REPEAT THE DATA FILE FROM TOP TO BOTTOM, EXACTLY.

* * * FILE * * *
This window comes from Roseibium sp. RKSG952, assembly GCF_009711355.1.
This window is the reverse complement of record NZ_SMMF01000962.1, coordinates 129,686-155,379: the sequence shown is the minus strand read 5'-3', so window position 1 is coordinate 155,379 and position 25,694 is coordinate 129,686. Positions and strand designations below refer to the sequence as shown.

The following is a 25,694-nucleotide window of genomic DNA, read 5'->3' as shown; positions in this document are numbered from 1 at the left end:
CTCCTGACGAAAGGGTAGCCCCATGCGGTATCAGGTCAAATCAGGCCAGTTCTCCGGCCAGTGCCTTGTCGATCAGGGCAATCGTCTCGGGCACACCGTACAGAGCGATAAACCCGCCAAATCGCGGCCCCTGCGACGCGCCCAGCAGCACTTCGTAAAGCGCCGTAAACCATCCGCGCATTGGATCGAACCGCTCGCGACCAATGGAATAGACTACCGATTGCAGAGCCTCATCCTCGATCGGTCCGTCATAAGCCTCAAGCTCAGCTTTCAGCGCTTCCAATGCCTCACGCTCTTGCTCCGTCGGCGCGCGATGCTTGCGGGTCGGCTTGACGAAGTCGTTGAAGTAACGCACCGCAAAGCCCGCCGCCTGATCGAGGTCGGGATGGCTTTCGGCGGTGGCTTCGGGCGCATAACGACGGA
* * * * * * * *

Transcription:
This window comes from Roseibium sp. RKSG952, assembly GCF_009711355.1.
This window is the reverse complement of record NZ_SMMF01000962.1, coordinates 129,686-155,379: the sequence shown is the minus strand read 5'-3', so window position 1 is coordinate 155,379 and position 25,694 is coordinate 129,686. Positions and strand designations below refer to the sequence as shown.

The following is a 25,694-nucleotide window of genomic DNA, read 5'->3' as shown; positions in this document are numbered from 1 at the left end:
CTCCTGACGAAAGGGTAGCCCCATGCGGTATCAGGTCAAATCAGGCCAGTTCTCCGGCCAGTGCCTTGTCGATCAGGGCAATCGTCTCGGGCACACCGTACAGAGCGATAAACCCGCCAAATCGCGGCCCCTGCGACGCGCCCAGCAGCACTTCGTAAAGCGCCGTAAACCATCCGCGCATTGGATCGAACCGCTCGCGACCAATGGAATAGACTACCGATTGCAGAGCCTCATCCTCGATCGGTCCGTCATAAGCCTCAAGCTCAGCTTTCAGCGCTTCCAATGCCTCACGCTCTTGCTCCGTCGGCGCGCGATGCTTGCGGGTCGGCTTGACGAAGTCGTTGAAGTAACGCACCGCAAAGCCCGCCGCCTGATCGAGGTCGGGATGGCTTTCGGCGGTGGCTTCGGGCGCATAACGACGGA